- Developers, designers, creators are not related. The same way developers have changed the buying committee, designers and creators are more important than ever before in technology decisions. These three roles are interdependent. Developer programs must address the needs of every builder within an organization. Human-centered design and the need for more humanized experiences have increased the weight of designers and creators in general.
How can you turn limitations or liabilities into opportunities?
Turn the SWOT tool upside down. Look at how weaknesses could be turned to the company’s advantage.
On this point, Brandenburger explains something that I face on an almost daily basis helping other developer marketers. He states: “Just as an apparent weakness can be turned into a strength, an apparent strength can be prove to be a weakness.”
In developer marketing it goes this way: our brand is so powerful, so well known, that any developer will love to join our new developer program.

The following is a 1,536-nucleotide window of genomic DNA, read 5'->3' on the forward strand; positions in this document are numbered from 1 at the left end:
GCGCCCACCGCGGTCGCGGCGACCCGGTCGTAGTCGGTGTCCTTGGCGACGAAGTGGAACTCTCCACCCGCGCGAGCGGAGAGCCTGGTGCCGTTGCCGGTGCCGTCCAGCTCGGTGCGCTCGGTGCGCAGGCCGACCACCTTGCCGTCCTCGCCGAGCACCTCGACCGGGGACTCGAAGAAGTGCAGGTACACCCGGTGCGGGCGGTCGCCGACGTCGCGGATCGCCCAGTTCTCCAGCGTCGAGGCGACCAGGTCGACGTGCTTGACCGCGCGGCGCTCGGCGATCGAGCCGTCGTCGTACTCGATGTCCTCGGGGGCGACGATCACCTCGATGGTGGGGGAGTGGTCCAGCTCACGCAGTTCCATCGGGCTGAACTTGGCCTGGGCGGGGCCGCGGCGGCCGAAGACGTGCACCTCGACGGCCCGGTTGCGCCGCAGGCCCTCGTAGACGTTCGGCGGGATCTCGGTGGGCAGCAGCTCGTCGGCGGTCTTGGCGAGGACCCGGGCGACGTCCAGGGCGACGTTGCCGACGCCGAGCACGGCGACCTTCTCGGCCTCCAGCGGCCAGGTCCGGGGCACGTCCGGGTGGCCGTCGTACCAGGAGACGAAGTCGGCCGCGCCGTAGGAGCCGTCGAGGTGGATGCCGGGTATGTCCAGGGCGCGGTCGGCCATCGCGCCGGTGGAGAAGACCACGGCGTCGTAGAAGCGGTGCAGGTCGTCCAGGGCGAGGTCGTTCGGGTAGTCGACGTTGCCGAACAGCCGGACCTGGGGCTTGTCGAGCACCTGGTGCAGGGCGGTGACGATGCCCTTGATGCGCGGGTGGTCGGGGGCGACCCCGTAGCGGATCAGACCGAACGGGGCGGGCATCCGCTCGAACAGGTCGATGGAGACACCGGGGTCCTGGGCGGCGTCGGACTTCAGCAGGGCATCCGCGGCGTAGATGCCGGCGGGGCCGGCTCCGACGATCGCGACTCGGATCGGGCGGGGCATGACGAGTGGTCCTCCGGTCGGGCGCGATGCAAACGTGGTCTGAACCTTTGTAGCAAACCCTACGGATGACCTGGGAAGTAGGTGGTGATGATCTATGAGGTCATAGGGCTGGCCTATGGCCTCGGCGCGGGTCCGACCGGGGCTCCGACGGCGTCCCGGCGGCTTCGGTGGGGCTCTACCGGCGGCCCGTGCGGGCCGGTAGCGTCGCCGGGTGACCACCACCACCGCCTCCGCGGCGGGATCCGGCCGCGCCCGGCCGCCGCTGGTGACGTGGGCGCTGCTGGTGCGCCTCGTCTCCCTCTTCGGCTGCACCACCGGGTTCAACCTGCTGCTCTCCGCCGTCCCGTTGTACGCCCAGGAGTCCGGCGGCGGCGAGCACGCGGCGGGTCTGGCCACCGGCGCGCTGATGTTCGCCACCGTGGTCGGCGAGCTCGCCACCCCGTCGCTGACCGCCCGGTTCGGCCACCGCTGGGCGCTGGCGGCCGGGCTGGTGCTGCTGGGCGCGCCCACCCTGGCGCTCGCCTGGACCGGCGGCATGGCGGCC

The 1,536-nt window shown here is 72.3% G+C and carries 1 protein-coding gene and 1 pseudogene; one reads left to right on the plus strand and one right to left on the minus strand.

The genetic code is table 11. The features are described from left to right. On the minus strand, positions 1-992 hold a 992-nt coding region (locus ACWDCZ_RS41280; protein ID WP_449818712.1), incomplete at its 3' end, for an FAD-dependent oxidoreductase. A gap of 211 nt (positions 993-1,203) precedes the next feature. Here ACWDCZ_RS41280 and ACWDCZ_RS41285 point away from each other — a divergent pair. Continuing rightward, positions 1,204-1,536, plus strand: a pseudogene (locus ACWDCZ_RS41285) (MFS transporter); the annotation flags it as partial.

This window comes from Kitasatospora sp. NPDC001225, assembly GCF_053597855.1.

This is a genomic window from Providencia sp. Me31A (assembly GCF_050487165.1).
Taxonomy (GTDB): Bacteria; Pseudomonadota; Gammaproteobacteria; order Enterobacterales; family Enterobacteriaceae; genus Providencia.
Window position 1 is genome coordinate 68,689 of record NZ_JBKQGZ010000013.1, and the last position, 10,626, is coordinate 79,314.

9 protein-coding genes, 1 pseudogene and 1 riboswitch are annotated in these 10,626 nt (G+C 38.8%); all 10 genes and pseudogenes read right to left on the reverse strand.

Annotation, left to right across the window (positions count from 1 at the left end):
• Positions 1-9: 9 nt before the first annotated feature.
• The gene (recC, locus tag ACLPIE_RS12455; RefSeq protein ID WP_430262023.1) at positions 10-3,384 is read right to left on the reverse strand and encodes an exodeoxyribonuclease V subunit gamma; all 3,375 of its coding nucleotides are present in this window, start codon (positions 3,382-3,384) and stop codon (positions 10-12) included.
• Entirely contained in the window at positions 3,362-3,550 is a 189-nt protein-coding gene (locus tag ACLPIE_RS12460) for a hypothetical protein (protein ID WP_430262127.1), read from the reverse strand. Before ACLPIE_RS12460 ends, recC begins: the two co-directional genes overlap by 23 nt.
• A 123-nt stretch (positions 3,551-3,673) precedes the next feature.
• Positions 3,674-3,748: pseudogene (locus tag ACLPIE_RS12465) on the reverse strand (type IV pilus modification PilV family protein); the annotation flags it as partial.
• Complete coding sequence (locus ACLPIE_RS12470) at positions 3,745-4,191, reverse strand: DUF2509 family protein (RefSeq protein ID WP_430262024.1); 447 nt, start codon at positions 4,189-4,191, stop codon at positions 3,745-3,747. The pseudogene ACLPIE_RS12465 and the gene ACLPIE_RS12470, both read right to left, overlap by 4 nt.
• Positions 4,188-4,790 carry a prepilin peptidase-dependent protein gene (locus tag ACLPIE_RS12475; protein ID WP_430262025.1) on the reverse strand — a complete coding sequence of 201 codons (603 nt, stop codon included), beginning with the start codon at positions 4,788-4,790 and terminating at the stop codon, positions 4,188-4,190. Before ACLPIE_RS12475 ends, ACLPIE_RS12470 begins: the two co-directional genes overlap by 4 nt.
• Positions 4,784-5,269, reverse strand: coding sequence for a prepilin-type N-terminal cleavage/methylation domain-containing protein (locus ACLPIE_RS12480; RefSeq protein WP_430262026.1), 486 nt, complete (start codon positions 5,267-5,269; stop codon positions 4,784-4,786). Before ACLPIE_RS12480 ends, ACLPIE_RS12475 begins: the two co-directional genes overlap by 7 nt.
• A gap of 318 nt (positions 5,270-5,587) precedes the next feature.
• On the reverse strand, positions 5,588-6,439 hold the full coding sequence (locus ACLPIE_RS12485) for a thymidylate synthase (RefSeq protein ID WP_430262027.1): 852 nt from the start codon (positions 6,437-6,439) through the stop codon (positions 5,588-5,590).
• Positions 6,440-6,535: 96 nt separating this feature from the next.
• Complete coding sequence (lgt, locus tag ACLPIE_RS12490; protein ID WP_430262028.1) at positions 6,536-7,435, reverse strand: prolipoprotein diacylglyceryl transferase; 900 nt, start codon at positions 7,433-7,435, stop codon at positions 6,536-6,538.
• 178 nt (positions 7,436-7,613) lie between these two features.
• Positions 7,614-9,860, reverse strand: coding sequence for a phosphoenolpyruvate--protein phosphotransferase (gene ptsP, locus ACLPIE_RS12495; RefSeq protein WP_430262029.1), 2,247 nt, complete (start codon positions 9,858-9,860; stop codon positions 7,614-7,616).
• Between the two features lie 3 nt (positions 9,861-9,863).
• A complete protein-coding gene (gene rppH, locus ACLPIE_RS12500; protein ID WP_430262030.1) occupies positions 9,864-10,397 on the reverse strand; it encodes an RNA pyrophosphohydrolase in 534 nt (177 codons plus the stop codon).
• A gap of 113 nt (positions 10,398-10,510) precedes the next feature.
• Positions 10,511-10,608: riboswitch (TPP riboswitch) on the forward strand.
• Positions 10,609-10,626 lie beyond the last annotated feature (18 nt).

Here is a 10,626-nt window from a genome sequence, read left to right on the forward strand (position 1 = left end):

Brand equity has its value in developer marketing. The limitation of anchoring value solely on brand lies on the fact that nowadays too many businesses are trying to leverage third-party developers as a distribution channel. What this means is that developers have been marketed the same value proposition and claims quite often before. When I talk to seasoned developers, and influencers, there is one common denominator that keeps coming up: developers are wary of non-technical brands who are now soliciting their expertise. Sometimes being a household brand is more of a weakness than a strength when entering the developer marketing world. Established brands must look for parallels between their core lines of business and the developer ecosystem. Powerful brands have to succinctly communicate the value they add to specific segments of developers and need to clearly showcase how that value is achieved.
This is not a trivial exercise. It’s quite disruptive.
How can far-flung industries, ideas, or disciplines shed light on your most pressing problems?